But when you are in it, feeling that you have sunk beneath the surface of the water, where neither voice nor the loud raging of the storm you’re in can be heard and the silence of those depths fills every crevice and you feel it in every crevice, it is hard to remember that God is speaking, that the silence is not absence.
In those times, the Psalms become my sanctuary. I look through them, finding places where the author finds himself in silence, and then, because God’s word is living and active, I find something else. Though so many of the Psalms speak of the silence, they also speak of a Presence. In Hebrew it is called “hesed.” It is sometimes translated as “lovingkindness,” sometimes “mercy,” sometimes “steadfast love.” Dane Ortlund, in his devotions on the Psalms, describes “hesed” as, “God’s covenant loyalty, his refusal to give up on those whom he has taken to himself.” Has the unchanging God shown his love for you in sending his Son to die on your behalf? Then he loves you still, even if you do not hear the whisper of his love in your deep sorrow. He is asking you to trust Him, for He is trustworthy. He is asking you to cast yourself and your sorrow upon Him, for He is able to bear it. He has said that He will never leave us or forsake us. (Deut. 31:6). In the silence that surrounds our pain, do we believe His promises to be true? “Jesus Christ was steadfast love embodied not merely in an event but in a person” (Ortlund).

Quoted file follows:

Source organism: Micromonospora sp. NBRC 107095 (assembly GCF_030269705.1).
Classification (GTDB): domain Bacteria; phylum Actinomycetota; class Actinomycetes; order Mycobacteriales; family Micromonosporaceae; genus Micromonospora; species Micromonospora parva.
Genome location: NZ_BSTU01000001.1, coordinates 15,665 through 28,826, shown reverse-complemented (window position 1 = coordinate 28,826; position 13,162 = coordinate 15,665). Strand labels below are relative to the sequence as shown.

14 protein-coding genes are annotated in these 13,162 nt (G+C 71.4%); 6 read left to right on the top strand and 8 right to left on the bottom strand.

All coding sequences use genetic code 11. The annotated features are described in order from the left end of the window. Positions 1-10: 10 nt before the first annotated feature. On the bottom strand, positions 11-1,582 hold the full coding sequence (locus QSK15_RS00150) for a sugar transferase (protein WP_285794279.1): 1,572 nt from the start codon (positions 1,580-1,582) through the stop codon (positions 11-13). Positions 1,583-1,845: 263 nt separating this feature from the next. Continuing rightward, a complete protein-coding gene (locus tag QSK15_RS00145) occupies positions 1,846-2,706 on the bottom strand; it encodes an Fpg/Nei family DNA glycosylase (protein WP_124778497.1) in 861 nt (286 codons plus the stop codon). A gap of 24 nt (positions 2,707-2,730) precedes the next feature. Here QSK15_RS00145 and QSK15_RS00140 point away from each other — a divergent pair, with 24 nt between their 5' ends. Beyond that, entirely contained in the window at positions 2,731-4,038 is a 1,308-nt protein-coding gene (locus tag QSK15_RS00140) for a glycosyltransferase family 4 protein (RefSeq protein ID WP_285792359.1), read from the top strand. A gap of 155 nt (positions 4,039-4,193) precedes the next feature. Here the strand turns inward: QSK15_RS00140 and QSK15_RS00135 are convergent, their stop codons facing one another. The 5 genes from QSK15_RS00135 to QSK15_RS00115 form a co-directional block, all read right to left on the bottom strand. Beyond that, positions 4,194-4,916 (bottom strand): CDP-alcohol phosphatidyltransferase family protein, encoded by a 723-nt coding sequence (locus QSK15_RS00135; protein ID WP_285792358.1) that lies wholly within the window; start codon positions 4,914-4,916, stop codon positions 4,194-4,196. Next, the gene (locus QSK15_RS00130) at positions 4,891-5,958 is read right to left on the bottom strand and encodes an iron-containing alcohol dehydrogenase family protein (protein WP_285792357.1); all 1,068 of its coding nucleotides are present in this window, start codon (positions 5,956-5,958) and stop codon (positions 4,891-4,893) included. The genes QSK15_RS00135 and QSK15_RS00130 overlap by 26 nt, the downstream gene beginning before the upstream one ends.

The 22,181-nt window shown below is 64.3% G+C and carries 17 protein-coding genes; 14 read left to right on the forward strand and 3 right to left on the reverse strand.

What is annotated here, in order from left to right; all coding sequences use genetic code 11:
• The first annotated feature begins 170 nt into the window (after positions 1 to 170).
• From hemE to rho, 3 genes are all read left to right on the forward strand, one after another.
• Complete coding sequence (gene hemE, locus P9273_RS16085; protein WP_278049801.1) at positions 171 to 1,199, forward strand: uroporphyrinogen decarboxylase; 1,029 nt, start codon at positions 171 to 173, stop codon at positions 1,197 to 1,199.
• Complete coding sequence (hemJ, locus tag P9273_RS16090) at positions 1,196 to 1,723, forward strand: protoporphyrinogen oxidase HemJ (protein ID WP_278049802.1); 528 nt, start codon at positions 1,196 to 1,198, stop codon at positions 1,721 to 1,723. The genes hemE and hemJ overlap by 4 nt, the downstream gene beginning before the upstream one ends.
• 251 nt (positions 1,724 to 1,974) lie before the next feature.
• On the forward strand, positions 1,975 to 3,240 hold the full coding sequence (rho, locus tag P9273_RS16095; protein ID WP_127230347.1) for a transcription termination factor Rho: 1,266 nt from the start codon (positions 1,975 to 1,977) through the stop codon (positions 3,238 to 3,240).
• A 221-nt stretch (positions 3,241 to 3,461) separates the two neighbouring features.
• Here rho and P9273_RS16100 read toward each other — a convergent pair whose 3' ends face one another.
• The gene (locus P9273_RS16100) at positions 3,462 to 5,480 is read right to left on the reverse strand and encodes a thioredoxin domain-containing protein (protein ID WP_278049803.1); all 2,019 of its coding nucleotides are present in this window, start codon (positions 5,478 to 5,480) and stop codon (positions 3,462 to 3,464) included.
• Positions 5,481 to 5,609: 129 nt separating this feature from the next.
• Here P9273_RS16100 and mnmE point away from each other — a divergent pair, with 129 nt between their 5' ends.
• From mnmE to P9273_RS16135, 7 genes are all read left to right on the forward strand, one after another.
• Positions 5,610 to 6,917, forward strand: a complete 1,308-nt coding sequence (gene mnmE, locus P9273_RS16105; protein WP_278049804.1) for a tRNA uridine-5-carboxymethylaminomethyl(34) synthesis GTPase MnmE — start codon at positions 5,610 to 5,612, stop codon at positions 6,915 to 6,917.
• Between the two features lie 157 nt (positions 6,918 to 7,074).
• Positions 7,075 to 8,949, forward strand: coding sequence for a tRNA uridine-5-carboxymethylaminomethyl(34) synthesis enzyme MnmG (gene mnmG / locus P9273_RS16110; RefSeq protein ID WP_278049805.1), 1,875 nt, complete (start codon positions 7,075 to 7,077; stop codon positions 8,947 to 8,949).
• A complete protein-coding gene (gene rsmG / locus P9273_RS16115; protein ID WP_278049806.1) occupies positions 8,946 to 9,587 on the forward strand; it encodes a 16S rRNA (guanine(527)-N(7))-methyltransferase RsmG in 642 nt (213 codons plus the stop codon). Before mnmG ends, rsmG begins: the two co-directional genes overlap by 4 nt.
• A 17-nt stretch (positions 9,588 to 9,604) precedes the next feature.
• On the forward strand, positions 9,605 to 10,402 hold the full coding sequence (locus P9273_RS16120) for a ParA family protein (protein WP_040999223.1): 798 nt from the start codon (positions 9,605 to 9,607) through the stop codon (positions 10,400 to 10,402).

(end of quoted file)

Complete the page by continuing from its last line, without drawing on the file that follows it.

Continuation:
The gospel is that ever-present proof of His love for you. It is the tangible evidence of His presence with you. And the word of God is preaching that gospel to you, shouting it into your pain.
The same friend who said, “If God is shouting, I must be deaf,” came to me the next day, expounding on the great comfort they had found in God’s word that morning. Lamentations came to mind as I rejoiced with them. “The steadfast love of the Lord never ceases; his mercies never come to an end; they are new every morning, great is your faithfulness” (Lam. 3:22-23). There that word is again, “hesed,” God’s steadfastness towards His own. In His covenant love, He is there whether we know it or not, whether we deserve it or not, whether we feel it or not. We are but infants who do not yet understand the steadfast, covenant love of our God. Psalms 13 began with David’s honest question, “Will you forget me forever?” But it ends with these words: “But I have trusted in your steadfast love (hesed)…he has dealt bountifully with me” (vs. 5-6).
So in the silence, I take up once again the Book and open it. And the silence is broken, for God shouts.